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Lecture 13

PSL300H1 Lecture Notes - Lecture 13: Kinocilium, Piriform Cortex, Medical Optical Imaging


Department
Physiology
Course Code
PSL300H1
Professor
Michelle French
Lecture
13

Page:
of 5
PSL300H1F L13, Wed Oct. 12, 2011
Vestibular, Taste, and Olfaction
Vestibular apparatus
Mechanoreceptors in 2 inner ear structures:
semicircular canals; detect angular acceleration
otolith organs; detect linear forces or accelerations on
head(remember F = ma)
Semicircular canals
Really are complete circles, not semicircles
Set of 3 on each side of head
oriented orthogonally (right angles) to one another so
cover all 3 dimensions in space
not same as hair follicle receptors in skin
hair cell receptors located within enlargement called
“ampulla”
hair cell stereocilia embedded in the cupula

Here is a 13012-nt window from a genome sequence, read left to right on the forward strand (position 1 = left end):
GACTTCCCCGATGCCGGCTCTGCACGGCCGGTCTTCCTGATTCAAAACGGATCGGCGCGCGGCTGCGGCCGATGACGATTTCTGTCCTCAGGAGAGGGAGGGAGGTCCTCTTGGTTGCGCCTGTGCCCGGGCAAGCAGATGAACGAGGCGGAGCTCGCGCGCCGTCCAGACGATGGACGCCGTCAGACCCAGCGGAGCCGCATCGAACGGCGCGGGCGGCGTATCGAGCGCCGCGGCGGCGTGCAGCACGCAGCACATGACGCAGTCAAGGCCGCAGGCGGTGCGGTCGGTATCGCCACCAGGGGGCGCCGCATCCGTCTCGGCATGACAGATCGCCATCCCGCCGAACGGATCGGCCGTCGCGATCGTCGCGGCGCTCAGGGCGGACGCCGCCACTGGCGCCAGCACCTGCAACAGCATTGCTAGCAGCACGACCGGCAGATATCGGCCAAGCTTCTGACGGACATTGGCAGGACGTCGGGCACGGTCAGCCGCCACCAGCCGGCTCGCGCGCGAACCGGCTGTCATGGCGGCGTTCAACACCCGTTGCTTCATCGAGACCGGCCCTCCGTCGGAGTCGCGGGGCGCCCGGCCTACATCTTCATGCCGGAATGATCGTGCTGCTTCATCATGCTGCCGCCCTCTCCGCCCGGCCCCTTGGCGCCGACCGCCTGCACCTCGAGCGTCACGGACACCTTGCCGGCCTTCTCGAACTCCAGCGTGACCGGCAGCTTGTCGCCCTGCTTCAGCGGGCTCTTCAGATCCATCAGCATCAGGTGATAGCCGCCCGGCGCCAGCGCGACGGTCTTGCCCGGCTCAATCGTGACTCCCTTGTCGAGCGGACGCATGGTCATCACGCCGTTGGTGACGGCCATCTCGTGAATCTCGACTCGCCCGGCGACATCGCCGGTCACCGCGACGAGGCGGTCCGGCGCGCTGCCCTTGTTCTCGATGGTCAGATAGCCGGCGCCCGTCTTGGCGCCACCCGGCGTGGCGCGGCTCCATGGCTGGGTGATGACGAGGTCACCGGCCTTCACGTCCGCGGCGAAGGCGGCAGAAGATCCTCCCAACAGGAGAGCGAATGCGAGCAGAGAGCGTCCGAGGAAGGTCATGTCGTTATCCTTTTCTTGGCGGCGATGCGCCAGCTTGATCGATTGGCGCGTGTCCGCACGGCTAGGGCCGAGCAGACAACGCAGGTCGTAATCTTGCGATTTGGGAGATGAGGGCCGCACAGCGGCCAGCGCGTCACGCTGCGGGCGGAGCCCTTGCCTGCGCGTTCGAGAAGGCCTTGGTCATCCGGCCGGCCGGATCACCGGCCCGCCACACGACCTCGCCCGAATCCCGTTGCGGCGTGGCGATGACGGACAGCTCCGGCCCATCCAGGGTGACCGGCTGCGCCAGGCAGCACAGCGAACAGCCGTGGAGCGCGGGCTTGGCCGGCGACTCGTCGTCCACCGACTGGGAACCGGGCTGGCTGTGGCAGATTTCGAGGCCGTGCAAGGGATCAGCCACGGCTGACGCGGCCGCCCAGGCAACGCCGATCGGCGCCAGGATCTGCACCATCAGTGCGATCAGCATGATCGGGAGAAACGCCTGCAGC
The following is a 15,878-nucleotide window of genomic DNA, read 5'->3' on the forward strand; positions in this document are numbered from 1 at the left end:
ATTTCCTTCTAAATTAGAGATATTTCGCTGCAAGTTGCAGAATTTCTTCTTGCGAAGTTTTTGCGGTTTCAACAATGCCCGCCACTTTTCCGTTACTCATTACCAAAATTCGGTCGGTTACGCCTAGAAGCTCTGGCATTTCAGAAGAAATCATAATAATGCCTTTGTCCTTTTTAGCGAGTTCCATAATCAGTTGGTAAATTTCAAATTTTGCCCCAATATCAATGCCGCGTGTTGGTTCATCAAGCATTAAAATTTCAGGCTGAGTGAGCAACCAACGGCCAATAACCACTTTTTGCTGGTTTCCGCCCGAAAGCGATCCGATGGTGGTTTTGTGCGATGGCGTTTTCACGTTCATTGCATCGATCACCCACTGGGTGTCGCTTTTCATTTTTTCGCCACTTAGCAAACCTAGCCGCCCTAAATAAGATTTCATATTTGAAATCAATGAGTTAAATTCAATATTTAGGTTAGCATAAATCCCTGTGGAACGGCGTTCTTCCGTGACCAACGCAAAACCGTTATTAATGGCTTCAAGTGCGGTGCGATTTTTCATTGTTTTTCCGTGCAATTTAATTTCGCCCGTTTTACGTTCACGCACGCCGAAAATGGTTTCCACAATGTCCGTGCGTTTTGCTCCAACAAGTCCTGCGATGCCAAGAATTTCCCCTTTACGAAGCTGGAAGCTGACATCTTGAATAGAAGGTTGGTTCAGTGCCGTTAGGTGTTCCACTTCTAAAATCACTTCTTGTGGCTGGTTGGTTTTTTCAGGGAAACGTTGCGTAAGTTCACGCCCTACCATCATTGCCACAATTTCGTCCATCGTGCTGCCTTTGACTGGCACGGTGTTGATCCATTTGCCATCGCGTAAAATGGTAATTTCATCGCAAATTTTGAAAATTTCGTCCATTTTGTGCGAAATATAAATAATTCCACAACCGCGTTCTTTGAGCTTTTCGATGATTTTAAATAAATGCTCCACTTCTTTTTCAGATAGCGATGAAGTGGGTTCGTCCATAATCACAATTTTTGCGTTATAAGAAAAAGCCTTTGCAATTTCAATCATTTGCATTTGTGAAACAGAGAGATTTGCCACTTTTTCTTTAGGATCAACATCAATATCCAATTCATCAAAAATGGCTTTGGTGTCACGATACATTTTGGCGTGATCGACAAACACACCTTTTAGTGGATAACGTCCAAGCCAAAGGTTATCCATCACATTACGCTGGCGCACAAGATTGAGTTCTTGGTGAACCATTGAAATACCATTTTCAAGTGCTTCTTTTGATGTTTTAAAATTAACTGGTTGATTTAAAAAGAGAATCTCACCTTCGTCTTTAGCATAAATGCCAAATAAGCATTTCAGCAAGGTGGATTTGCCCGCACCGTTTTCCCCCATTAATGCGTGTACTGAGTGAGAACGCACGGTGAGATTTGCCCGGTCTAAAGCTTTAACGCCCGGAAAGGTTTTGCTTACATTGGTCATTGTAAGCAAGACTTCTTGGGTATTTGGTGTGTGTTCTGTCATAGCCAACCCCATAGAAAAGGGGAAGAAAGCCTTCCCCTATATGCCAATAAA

(gelatinous) which forms a flexible barrier across the
ampulla
horizontal not rly horizontal, at angle
anterior is largest
fluid goes thru each circle
at ampulla, have block of gelatinous substance, flap
hair cell stereocilia embedded in gelatinous cupula
Stimulus
Rotation of head causes walls of semicircular canals
to rotate with head
endolymph inside canals stays put (inertia) exerts
pressure on cupula in direction opposite to the head
rotation – cupula fixed in walls of canal bulge in
cupula of stereocilia
only canals oriented within or close to plane of head
rotation are stimulated
Net pressure bending stereocilia
receptor potential
Hair cell
Stereocilia polarize the hair cell by a gradient in
length and ‘kinocilium’ (longest) – long on one side,
short on other
stereocilia are joined by tip links
bending cilia towards longest one stretches tip links
yank on prots in membrane open up ion (Na, K)
channels depolarization, EPSPs and other receptor
potentials thru mechanoreceptors
bending cilia towards shortest one relaxes tip links
closes ion channels hyperpolarization
since in normal upright stage – no motion; there
is tension so there is some receptor potential
(slightly depolarizing) due to background activity,
so can signal both directions
rly the cupula that will bend the stereocilia
Bilateral effects
For a given canal, hair cell response can be either
similar or opposite on the 2 sides of the head